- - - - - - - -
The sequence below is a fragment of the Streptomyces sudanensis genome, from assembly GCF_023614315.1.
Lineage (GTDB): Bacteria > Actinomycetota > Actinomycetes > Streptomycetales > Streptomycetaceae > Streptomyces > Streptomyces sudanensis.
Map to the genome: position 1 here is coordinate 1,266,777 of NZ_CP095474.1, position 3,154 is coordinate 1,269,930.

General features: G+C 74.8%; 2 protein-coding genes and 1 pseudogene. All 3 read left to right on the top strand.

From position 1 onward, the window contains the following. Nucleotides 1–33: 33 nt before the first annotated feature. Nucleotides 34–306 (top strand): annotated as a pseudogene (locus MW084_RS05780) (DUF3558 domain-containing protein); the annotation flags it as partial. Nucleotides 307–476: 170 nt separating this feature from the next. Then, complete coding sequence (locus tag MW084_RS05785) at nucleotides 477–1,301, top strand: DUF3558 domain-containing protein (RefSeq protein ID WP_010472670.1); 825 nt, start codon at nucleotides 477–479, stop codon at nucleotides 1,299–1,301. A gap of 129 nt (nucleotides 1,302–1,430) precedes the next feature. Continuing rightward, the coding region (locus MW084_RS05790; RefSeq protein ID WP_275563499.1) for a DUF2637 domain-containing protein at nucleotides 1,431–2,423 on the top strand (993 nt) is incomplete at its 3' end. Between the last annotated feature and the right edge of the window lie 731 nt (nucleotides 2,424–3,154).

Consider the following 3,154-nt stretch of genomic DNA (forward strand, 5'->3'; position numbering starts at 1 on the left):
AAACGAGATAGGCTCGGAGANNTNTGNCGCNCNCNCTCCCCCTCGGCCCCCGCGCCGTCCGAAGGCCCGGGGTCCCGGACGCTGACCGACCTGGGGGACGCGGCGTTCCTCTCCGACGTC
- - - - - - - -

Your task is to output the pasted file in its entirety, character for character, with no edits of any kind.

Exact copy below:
The sequence below is a fragment of the Streptomyces sudanensis genome, from assembly GCF_023614315.1.
Lineage (GTDB): Bacteria > Actinomycetota > Actinomycetes > Streptomycetales > Streptomycetaceae > Streptomyces > Streptomyces sudanensis.
Map to the genome: position 1 here is coordinate 1,266,777 of NZ_CP095474.1, position 3,154 is coordinate 1,269,930.

General features: G+C 74.8%; 2 protein-coding genes and 1 pseudogene. All 3 read left to right on the top strand.

From position 1 onward, the window contains the following. Nucleotides 1–33: 33 nt before the first annotated feature. Nucleotides 34–306 (top strand): annotated as a pseudogene (locus MW084_RS05780) (DUF3558 domain-containing protein); the annotation flags it as partial. Nucleotides 307–476: 170 nt separating this feature from the next. Then, complete coding sequence (locus tag MW084_RS05785) at nucleotides 477–1,301, top strand: DUF3558 domain-containing protein (RefSeq protein ID WP_010472670.1); 825 nt, start codon at nucleotides 477–479, stop codon at nucleotides 1,299–1,301. A gap of 129 nt (nucleotides 1,302–1,430) precedes the next feature. Continuing rightward, the coding region (locus MW084_RS05790; RefSeq protein ID WP_275563499.1) for a DUF2637 domain-containing protein at nucleotides 1,431–2,423 on the top strand (993 nt) is incomplete at its 3' end. Between the last annotated feature and the right edge of the window lie 731 nt (nucleotides 2,424–3,154).

Consider the following 3,154-nt stretch of genomic DNA (forward strand, 5'->3'; position numbering starts at 1 on the left):
AAACGAGATAGGCTCGGAGANNTNTGNCGCNCNCNCTCCCCCTCGGCCCCCGCGCCGTCCGAAGGCCCGGGGTCCCGGACGCTGACCGACCTGGGGGACGCGGCGTTCCTCTCCGACGTC